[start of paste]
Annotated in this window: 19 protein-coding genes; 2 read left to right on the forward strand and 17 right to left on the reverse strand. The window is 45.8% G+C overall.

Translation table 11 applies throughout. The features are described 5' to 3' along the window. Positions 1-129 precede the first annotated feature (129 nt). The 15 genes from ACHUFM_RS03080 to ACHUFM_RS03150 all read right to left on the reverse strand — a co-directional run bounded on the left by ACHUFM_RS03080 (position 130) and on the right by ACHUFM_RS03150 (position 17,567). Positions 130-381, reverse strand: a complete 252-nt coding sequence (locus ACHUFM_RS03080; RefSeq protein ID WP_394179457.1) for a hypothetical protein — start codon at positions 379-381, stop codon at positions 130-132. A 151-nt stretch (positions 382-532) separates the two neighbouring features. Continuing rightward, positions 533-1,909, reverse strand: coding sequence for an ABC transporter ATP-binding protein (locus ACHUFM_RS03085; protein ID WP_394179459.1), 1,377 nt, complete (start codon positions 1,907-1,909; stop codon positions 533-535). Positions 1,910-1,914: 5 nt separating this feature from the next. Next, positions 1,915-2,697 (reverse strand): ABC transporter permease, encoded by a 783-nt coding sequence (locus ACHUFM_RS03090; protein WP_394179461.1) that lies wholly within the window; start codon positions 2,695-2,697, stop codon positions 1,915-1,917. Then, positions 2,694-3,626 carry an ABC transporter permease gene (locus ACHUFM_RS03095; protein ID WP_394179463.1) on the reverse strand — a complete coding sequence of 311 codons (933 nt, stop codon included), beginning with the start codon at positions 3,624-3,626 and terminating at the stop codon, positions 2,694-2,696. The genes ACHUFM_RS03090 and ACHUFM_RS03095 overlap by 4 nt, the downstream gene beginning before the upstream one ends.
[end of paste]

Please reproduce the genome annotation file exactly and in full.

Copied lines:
Annotated in this window: 19 protein-coding genes; 2 read left to right on the forward strand and 17 right to left on the reverse strand. The window is 45.8% G+C overall.

Translation table 11 applies throughout. The features are described 5' to 3' along the window. Positions 1-129 precede the first annotated feature (129 nt). The 15 genes from ACHUFM_RS03080 to ACHUFM_RS03150 all read right to left on the reverse strand — a co-directional run bounded on the left by ACHUFM_RS03080 (position 130) and on the right by ACHUFM_RS03150 (position 17,567). Positions 130-381, reverse strand: a complete 252-nt coding sequence (locus ACHUFM_RS03080; RefSeq protein ID WP_394179457.1) for a hypothetical protein — start codon at positions 379-381, stop codon at positions 130-132. A 151-nt stretch (positions 382-532) separates the two neighbouring features. Continuing rightward, positions 533-1,909, reverse strand: coding sequence for an ABC transporter ATP-binding protein (locus ACHUFM_RS03085; protein ID WP_394179459.1), 1,377 nt, complete (start codon positions 1,907-1,909; stop codon positions 533-535). Positions 1,910-1,914: 5 nt separating this feature from the next. Next, positions 1,915-2,697 (reverse strand): ABC transporter permease, encoded by a 783-nt coding sequence (locus ACHUFM_RS03090; protein WP_394179461.1) that lies wholly within the window; start codon positions 2,695-2,697, stop codon positions 1,915-1,917. Then, positions 2,694-3,626 carry an ABC transporter permease gene (locus ACHUFM_RS03095; protein ID WP_394179463.1) on the reverse strand — a complete coding sequence of 311 codons (933 nt, stop codon included), beginning with the start codon at positions 3,624-3,626 and terminating at the stop codon, positions 2,694-2,696. The genes ACHUFM_RS03090 and ACHUFM_RS03095 overlap by 4 nt, the downstream gene beginning before the upstream one ends.